In today’s global world, Spain is not the only country making and selling classical guitars for beginners; the market is flooded with ‘low-cost’ instruments made in Asia, as well as several other European countries.
Yet there is no place in the world with stronger cultural ties to this instrument than Spain; the classical guitar is as inextricably linked to these shores as the bagpipes are to Scotland. So, before you buy a student guitar, it’s worthwhile doing your research: you may be surprised to learn that each of the most renowned Spanish manufacturers – Admira, Alhambra, Camps, Prudencio Saez and Raimundo – has a student line of exceptionally affordable models. And the difference between the quality and features of these instruments compared to others on the market is greater than any possible saving you might make. So, let’s take a look at some of them:
Camps: Outstanding instruments, for a song
At Camps Guitars you don’t need to be a concert guitarist to merit – or indeed invest in – the genuine article. Camps produce a first-class selection of instruments for guitarists in the early to intermediate stages of their musical journey at extremely competitive prices (from €255 upwards, at the time of publishing). Models such as Camps Eco Ronda, Camps Son-Satin T, Camps Sinfonia and Camps ST1-T all have an incorporated truss rod and come in at under €500. Light and comfortable to hold, they have all been especially designed to offer the student guitarist the highest playability and excellent sound quality.
Alhambra: Sounds so good
You don’t always get what you pay for; sometimes you get more. All six entry-level Alhambra Guitars are the byword in quality and design. The Alhambra Z-Nature, 1C Black Satin, 1C HT Hybrid Terra, the Alhambra 2C, Alhambra 3C and Iberia Ziricote range from around €300 to €560 (at the time of publishing) and have exceptional sound output and projection. These beautifully crafted Spanish guitars offer a wider range of tonal possibilities than comparable models in this price range, making them a solid choice of first instrument. Hear the Alhambra 1C and 3C for yourself, below:
Admira: Economy + class
As well as a special sub-category of special sized guitars for kids (the Infante and Malaga 1/2 sizes, Juanita, Triana and Malaga 3/4 sizes and Malaga 7/8), Admira make a series of full-sized guitars for beginners that are almost impossible to eclipse, if you’re looking for great price-quality ratio. Instruments start at around €160, including the Admira Paloma, the Irene Conservatorio, the Granada Conservatorio, the Luna Classical and the Juanita Estudio Classical. Admira pay special attention to the action of their student models, achieving a perfect balance of playability, resonance and sustain.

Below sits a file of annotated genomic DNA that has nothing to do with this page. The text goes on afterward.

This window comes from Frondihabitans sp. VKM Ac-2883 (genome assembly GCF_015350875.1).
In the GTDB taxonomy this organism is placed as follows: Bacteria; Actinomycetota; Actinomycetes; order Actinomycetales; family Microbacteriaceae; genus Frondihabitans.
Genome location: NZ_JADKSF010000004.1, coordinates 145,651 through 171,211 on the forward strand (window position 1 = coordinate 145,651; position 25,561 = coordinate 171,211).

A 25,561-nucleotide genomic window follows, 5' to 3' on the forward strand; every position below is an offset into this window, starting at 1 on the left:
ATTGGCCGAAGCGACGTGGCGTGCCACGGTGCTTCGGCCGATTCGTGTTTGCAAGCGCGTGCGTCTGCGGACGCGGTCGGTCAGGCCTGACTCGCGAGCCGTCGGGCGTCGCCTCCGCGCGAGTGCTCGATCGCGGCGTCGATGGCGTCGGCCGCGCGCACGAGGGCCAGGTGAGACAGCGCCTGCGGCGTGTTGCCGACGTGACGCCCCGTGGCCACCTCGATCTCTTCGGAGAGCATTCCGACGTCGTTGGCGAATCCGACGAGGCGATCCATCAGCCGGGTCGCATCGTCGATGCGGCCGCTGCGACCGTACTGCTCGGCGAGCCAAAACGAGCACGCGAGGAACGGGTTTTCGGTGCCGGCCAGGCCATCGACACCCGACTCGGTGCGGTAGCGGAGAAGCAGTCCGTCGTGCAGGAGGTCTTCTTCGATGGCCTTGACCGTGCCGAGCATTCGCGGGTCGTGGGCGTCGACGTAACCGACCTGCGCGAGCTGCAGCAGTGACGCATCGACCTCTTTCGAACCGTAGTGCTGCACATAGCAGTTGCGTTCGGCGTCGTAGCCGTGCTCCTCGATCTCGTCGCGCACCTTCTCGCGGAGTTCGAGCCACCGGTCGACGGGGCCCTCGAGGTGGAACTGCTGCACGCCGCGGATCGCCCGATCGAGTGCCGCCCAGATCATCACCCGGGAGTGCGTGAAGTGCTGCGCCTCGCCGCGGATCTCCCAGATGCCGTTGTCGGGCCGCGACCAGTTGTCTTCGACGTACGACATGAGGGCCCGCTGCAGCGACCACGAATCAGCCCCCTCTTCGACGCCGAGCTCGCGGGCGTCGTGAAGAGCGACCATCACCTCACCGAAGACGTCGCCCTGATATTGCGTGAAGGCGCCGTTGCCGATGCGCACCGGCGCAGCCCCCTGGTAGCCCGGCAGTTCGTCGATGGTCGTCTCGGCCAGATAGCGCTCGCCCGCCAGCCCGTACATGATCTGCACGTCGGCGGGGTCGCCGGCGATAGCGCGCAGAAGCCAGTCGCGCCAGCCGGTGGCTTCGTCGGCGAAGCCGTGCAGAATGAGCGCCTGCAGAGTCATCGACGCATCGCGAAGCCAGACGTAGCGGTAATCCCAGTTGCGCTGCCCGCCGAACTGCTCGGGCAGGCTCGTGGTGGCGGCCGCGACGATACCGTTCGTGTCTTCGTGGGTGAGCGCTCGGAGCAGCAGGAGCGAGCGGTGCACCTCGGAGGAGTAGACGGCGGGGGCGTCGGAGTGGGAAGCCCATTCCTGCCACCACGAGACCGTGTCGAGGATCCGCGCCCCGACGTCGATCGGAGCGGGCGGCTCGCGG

Prudencio Saez: State of the art
The artisans and luthiers at Prudencio Saez produce six studio models ranging in price from around €390 to almost €600 (at the time of publishing) for beginners to intermediate players. For the price you get the excellent craftsmanship, select woods and the sublime sound quality you would rightfully expect from the high end of a guitar maker’s collection. The Prudencio Saez 1-S, Prudencio Saez 2-S, 3-S, 4-S, 5-S and 6-S all have a solid cedar or spruce top and each of them produces a rich, well-balanced sound, with plenty of volume. Add to the mix great projection and an exquisite finish, and you looking at (and listening to) something more akin to professional instrument, but for a very reasonable price.
Raimundo: Well heeled
When it comes to quality, Raimundo make no concessions: every guitar built in their workshop near Valencia in Spain is made with the traditional ‘Spanish heel‘, including the more economical student models, which start at around €380. This is a laborious style of construction (the guitar is painstakingly assembled around the neck), but it offers manifold advantages, including a far superior resonance.
This artisanal style of guitar-making means that each instrument is essentially one of a kind. The Raimundo 104B, Raimundo 118, Raimundo 128 and Raimundo 130 are all, therefore first-class instruments for beginners. Other attributes worth mentioning are the perfectly calibrated action, open, balanced sound and flawless finish of all four student models.
Choosing a guitar obviously comes down to your own personal needs and budget, at the end of the day. On the GFS website, you can find an in-depth description of each of the student models cited on this page, as well as a technical sheet detailing the specifications of the instruments. We recommend that you review this information before buying an instrument.